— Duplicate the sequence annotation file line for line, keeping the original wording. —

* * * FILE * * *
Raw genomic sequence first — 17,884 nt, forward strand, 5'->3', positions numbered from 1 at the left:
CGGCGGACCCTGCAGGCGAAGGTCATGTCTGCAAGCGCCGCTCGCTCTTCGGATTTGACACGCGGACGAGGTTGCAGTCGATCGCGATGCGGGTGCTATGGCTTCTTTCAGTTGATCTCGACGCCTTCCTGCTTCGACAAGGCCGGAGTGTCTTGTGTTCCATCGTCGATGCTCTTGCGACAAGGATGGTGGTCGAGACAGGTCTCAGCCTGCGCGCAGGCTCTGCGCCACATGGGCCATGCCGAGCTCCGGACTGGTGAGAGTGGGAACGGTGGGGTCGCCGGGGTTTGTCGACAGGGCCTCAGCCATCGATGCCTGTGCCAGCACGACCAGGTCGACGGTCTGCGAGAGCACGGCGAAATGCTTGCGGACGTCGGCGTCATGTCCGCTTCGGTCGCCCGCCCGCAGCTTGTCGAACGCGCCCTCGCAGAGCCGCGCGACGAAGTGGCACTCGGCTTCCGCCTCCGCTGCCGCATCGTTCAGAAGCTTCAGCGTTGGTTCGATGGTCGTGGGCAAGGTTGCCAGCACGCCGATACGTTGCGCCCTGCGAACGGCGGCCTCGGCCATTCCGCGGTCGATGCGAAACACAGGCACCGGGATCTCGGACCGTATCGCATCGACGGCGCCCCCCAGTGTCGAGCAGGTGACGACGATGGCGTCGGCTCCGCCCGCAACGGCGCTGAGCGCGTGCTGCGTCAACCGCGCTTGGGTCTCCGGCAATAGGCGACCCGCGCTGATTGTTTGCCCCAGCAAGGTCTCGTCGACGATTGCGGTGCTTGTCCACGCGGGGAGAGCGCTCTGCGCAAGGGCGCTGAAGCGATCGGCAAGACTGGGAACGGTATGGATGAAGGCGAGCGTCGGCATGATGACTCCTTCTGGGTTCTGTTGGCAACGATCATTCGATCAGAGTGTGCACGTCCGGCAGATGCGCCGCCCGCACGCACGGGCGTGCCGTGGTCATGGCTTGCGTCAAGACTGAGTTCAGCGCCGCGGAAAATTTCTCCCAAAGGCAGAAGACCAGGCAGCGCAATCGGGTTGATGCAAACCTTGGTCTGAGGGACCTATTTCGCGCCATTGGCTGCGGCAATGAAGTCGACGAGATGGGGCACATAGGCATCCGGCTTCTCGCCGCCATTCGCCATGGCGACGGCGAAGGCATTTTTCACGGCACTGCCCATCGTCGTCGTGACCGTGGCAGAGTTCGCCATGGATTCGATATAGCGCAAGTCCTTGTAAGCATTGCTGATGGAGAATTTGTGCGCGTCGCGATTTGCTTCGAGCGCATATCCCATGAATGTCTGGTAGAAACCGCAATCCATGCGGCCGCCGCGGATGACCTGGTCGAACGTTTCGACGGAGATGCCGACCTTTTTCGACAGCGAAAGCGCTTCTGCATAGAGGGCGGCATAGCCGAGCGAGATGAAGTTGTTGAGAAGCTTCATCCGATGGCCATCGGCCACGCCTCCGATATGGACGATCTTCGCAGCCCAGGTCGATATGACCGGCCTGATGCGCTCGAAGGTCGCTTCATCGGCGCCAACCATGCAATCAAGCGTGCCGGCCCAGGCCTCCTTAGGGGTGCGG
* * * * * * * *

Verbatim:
Raw genomic sequence first — 17,884 nt, forward strand, 5'->3', positions numbered from 1 at the left:
CGGCGGACCCTGCAGGCGAAGGTCATGTCTGCAAGCGCCGCTCGCTCTTCGGATTTGACACGCGGACGAGGTTGCAGTCGATCGCGATGCGGGTGCTATGGCTTCTTTCAGTTGATCTCGACGCCTTCCTGCTTCGACAAGGCCGGAGTGTCTTGTGTTCCATCGTCGATGCTCTTGCGACAAGGATGGTGGTCGAGACAGGTCTCAGCCTGCGCGCAGGCTCTGCGCCACATGGGCCATGCCGAGCTCCGGACTGGTGAGAGTGGGAACGGTGGGGTCGCCGGGGTTTGTCGACAGGGCCTCAGCCATCGATGCCTGTGCCAGCACGACCAGGTCGACGGTCTGCGAGAGCACGGCGAAATGCTTGCGGACGTCGGCGTCATGTCCGCTTCGGTCGCCCGCCCGCAGCTTGTCGAACGCGCCCTCGCAGAGCCGCGCGACGAAGTGGCACTCGGCTTCCGCCTCCGCTGCCGCATCGTTCAGAAGCTTCAGCGTTGGTTCGATGGTCGTGGGCAAGGTTGCCAGCACGCCGATACGTTGCGCCCTGCGAACGGCGGCCTCGGCCATTCCGCGGTCGATGCGAAACACAGGCACCGGGATCTCGGACCGTATCGCATCGACGGCGCCCCCCAGTGTCGAGCAGGTGACGACGATGGCGTCGGCTCCGCCCGCAACGGCGCTGAGCGCGTGCTGCGTCAACCGCGCTTGGGTCTCCGGCAATAGGCGACCCGCGCTGATTGTTTGCCCCAGCAAGGTCTCGTCGACGATTGCGGTGCTTGTCCACGCGGGGAGAGCGCTCTGCGCAAGGGCGCTGAAGCGATCGGCAAGACTGGGAACGGTATGGATGAAGGCGAGCGTCGGCATGATGACTCCTTCTGGGTTCTGTTGGCAACGATCATTCGATCAGAGTGTGCACGTCCGGCAGATGCGCCGCCCGCACGCACGGGCGTGCCGTGGTCATGGCTTGCGTCAAGACTGAGTTCAGCGCCGCGGAAAATTTCTCCCAAAGGCAGAAGACCAGGCAGCGCAATCGGGTTGATGCAAACCTTGGTCTGAGGGACCTATTTCGCGCCATTGGCTGCGGCAATGAAGTCGACGAGATGGGGCACATAGGCATCCGGCTTCTCGCCGCCATTCGCCATGGCGACGGCGAAGGCATTTTTCACGGCACTGCCCATCGTCGTCGTGACCGTGGCAGAGTTCGCCATGGATTCGATATAGCGCAAGTCCTTGTAAGCATTGCTGATGGAGAATTTGTGCGCGTCGCGATTTGCTTCGAGCGCATATCCCATGAATGTCTGGTAGAAACCGCAATCCATGCGGCCGCCGCGGATGACCTGGTCGAACGTTTCGACGGAGATGCCGACCTTTTTCGACAGCGAAAGCGCTTCTGCATAGAGGGCGGCATAGCCGAGCGAGATGAAGTTGTTGAGAAGCTTCATCCGATGGCCATCGGCCACGCCTCCGATATGGACGATCTTCGCAGCCCAGGTCGATATGACCGGCCTGATGCGCTCGAAGGTCGCTTCATCGGCGCCAACCATGCAATCAAGCGTGCCGGCCCAGGCCTCCTTAGGGGTGCGG